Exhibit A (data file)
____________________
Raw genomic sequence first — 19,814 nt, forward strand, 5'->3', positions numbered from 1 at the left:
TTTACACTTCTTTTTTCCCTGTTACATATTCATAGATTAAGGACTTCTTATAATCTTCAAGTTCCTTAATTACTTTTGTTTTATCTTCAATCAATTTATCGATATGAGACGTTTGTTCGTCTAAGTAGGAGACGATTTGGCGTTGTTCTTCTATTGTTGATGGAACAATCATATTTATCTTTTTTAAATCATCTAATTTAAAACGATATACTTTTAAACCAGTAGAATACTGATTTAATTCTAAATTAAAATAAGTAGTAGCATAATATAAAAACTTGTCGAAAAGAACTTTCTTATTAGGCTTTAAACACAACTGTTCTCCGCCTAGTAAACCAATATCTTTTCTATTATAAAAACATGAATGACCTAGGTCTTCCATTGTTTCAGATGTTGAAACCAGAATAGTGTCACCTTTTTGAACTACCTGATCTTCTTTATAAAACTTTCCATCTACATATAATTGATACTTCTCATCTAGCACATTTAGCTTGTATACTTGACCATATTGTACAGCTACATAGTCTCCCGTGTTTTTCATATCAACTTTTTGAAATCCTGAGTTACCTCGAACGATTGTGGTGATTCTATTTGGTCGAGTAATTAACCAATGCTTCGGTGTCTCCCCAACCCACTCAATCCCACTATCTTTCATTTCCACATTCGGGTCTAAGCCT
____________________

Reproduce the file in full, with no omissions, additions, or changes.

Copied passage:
Raw genomic sequence first — 19,814 nt, forward strand, 5'->3', positions numbered from 1 at the left:
TTTACACTTCTTTTTTCCCTGTTACATATTCATAGATTAAGGACTTCTTATAATCTTCAAGTTCCTTAATTACTTTTGTTTTATCTTCAATCAATTTATCGATATGAGACGTTTGTTCGTCTAAGTAGGAGACGATTTGGCGTTGTTCTTCTATTGTTGATGGAACAATCATATTTATCTTTTTTAAATCATCTAATTTAAAACGATATACTTTTAAACCAGTAGAATACTGATTTAATTCTAAATTAAAATAAGTAGTAGCATAATATAAAAACTTGTCGAAAAGAACTTTCTTATTAGGCTTTAAACACAACTGTTCTCCGCCTAGTAAACCAATATCTTTTCTATTATAAAAACATGAATGACCTAGGTCTTCCATTGTTTCAGATGTTGAAACCAGAATAGTGTCACCTTTTTGAACTACCTGATCTTCTTTATAAAACTTTCCATCTACATATAATTGATACTTCTCATCTAGCACATTTAGCTTGTATACTTGACCATATTGTACAGCTACATAGTCTCCCGTGTTTTTCATATCAACTTTTTGAAATCCTGAGTTACCTCGAACGATTGTGGTGATTCTATTTGGTCGAGTAATTAACCAATGCTTCGGTGTCTCCCCAACCCACTCAATCCCACTATCTTTCATTTCCACATTCGGGTCTAAGCCT